Published in Retina

5 Pediatric Retina Surgery Pearls You Should Know

This is editorially independent content
8 min read
Pediatric retinal disease encompasses a variety of diverse and rare diseases that non-pediatric ophthalmologists seldom encounter. Follow these five pearls for success in pediatric vitreoretinal surgery.
5 Pediatric Retina Surgery Pearls You Should Know
Many of the common retinal diseases we discuss affect adults, and most of us are well-versed in these adult conditions (e.g., age-related macular degeneration, diabetic retinopathy, rhegmatogenous retinal detachment). However, pediatric retinal disease encompasses a variety of diverse and rare diseases that non-pediatric ophthalmologists seldom encounter. Here we present five pearls for success in pediatric vitreoretinal surgery.

PEARL 1: Find the cause

Children needing retina surgery almost always have either suffered ocular trauma or have an underlying ocular or systemic disease. In children—especially toddlers but even teenagers—it can be difficult to elicit a history of trauma. Kids often forget or deny being hit in the eye, but occult trauma is often the cause. Sometimes the ocular disease (e.g., retinal detachment) manifests years after the trauma.
If there is an underlying disease, it can often be genetic (e.g., Stickler’s syndrome). Sometimes the retinal disease is related to acquired factors such as prematurity (e.g., retinopathy of prematurity), uveitis (e.g., toxocariasis, pars planitis), or other developmental conditions (e.g., persistent fetal vasculature, Coats’ disease). Above all, there are two “never miss” pediatric diagnoses: retinoblastoma and non-accidental trauma (NAT). Both can have devastating ocular sequelae and systemic manifestations, including death; consequently, these cannot be missed!

PEARL 2: Co-management with other specialists is essential

It is easy as a pediatric retina surgeon to focus on treating retinal disease but difficult to manage refractive error and amblyopia. Having close colleagues who are experts in pediatric ophthalmology and optometry is essential. Many affected children need repeated cycloplegic refractions, intensive amblyopia therapy, and aphakic contact lens fittings. Co-managing these challenging patients leads to better outcomes.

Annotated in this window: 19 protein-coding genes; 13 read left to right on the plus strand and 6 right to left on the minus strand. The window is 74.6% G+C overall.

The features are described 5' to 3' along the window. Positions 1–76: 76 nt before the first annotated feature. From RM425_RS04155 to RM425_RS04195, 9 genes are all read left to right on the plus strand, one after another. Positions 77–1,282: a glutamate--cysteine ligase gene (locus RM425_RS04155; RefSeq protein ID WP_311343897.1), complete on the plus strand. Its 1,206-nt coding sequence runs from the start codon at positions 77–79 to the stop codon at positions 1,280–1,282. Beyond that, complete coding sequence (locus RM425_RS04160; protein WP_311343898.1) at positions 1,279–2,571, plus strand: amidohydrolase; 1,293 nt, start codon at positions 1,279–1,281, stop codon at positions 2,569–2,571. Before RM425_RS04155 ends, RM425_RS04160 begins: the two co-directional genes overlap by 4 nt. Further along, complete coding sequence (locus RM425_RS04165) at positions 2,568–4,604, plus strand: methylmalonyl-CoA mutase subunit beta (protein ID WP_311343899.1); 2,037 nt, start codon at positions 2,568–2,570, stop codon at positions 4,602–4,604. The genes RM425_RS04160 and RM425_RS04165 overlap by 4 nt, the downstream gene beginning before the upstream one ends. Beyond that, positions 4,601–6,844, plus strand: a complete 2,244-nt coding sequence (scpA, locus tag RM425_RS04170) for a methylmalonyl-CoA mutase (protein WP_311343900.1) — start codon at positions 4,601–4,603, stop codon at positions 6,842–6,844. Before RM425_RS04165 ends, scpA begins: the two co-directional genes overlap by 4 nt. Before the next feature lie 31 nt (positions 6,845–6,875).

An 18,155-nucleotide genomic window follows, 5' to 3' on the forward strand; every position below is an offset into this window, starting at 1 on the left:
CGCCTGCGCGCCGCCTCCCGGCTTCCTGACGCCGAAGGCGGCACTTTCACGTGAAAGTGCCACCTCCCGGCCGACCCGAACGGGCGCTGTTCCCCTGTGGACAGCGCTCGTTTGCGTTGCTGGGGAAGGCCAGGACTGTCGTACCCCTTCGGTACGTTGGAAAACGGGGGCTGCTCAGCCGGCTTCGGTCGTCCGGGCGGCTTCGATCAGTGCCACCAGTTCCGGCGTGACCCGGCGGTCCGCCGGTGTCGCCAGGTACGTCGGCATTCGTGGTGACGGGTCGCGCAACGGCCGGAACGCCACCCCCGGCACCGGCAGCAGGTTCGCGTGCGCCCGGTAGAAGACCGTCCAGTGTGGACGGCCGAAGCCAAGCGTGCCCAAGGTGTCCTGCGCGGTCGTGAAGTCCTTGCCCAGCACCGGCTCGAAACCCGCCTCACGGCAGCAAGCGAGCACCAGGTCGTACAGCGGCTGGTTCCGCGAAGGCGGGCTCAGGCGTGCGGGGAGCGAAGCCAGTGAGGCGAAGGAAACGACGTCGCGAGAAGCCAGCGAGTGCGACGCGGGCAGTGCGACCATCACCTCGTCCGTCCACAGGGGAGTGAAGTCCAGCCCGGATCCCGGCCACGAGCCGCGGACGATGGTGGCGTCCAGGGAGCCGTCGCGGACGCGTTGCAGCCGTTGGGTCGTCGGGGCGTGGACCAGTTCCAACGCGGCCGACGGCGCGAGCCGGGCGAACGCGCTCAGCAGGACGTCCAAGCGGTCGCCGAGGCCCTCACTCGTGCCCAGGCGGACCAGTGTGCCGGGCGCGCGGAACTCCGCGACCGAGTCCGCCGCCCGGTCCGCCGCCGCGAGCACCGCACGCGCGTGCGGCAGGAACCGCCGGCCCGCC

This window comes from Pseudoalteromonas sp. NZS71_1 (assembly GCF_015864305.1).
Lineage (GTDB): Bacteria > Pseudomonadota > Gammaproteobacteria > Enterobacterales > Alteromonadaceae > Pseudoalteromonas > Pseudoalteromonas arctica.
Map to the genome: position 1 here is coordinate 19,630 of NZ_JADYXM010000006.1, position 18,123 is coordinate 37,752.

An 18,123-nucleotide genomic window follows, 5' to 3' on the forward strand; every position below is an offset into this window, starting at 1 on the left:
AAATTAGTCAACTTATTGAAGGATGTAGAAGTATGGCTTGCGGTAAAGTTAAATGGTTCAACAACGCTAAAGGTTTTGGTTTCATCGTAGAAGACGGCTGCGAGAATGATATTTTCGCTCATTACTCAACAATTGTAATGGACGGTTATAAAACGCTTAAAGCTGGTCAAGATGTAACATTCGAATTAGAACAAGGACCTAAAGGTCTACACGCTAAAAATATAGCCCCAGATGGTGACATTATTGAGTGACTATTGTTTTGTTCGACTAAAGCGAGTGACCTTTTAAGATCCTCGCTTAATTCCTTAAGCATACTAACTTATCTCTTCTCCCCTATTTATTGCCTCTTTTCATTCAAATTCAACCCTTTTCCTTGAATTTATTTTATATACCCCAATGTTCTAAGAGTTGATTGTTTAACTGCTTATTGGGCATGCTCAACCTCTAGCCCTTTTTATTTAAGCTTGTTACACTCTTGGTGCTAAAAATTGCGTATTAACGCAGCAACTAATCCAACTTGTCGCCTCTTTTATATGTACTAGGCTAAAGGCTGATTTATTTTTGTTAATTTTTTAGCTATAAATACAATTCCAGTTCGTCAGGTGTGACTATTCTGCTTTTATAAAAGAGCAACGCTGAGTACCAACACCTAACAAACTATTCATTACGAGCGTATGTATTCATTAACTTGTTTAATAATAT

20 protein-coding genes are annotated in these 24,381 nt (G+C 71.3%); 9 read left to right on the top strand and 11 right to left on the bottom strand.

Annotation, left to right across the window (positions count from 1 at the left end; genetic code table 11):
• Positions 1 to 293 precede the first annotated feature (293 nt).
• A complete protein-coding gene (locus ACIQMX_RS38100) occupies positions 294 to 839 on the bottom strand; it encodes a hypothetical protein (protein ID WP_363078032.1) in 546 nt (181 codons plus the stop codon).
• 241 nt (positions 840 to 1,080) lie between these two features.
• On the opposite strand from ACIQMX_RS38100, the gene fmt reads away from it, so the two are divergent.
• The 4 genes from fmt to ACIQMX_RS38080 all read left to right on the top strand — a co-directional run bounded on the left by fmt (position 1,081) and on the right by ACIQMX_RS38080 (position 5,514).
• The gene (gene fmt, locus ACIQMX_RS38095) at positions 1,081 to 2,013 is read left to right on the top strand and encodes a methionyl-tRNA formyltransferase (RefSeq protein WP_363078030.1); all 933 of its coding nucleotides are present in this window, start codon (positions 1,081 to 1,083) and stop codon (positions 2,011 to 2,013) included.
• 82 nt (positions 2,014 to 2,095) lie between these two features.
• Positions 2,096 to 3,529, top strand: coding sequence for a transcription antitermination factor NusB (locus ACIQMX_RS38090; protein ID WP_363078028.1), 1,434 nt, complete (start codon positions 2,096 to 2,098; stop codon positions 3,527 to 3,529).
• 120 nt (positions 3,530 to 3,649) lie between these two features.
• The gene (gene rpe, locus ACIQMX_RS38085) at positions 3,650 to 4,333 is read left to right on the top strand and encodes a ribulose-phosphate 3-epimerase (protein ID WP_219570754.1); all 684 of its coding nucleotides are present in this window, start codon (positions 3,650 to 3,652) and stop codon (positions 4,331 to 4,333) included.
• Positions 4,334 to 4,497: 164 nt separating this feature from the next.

PEARL 3: Master scleral buckling

Unfortunately, from personal observations and existing literature, scleral buckling is becoming a lost art, with many adult retina surgeons rarely or never using scleral buckles (SBs).1 Regarding pediatric retina, vitreoretinal surgeons must be facile in SB placement and management.
Most pediatric rhegmatogenous retinal detachments can and should be treated with SBs. Primary SBs are usually preferred over pars plana vitrectomy (PPV) because cataract in children has serious ramifications, the posterior hyaloid in children is usually tightly attached, children have trouble with post-operative positioning, and proliferative vitreoretinopathy (PVR) after PPV in children can be relentless.
SBs are also effective for many pediatric tractional RDs (TRDs), such as certain Stage 4 ROP TRDs, and almost all TRDs caused by familial exudative vitreoretinopathy (FEVR), pars planitis, and toxocariasis. SB surgery can be combined with laser photocoagulation or cryopexy, especially when there is prominent peripheral traction from neovascularization that could contract after laser retinopexy and worsen retinal detachments.

PEARL 4: Know your pediatric vitrectomy principles

Sometimes vitrectomy is necessary for children. Examples include dense and non-clearing vitreous hemorrhage, certain ROP TRDs, giant retinal tears in Stickler’s syndrome, and traumatic full-thickness macular holes that do not close spontaneously.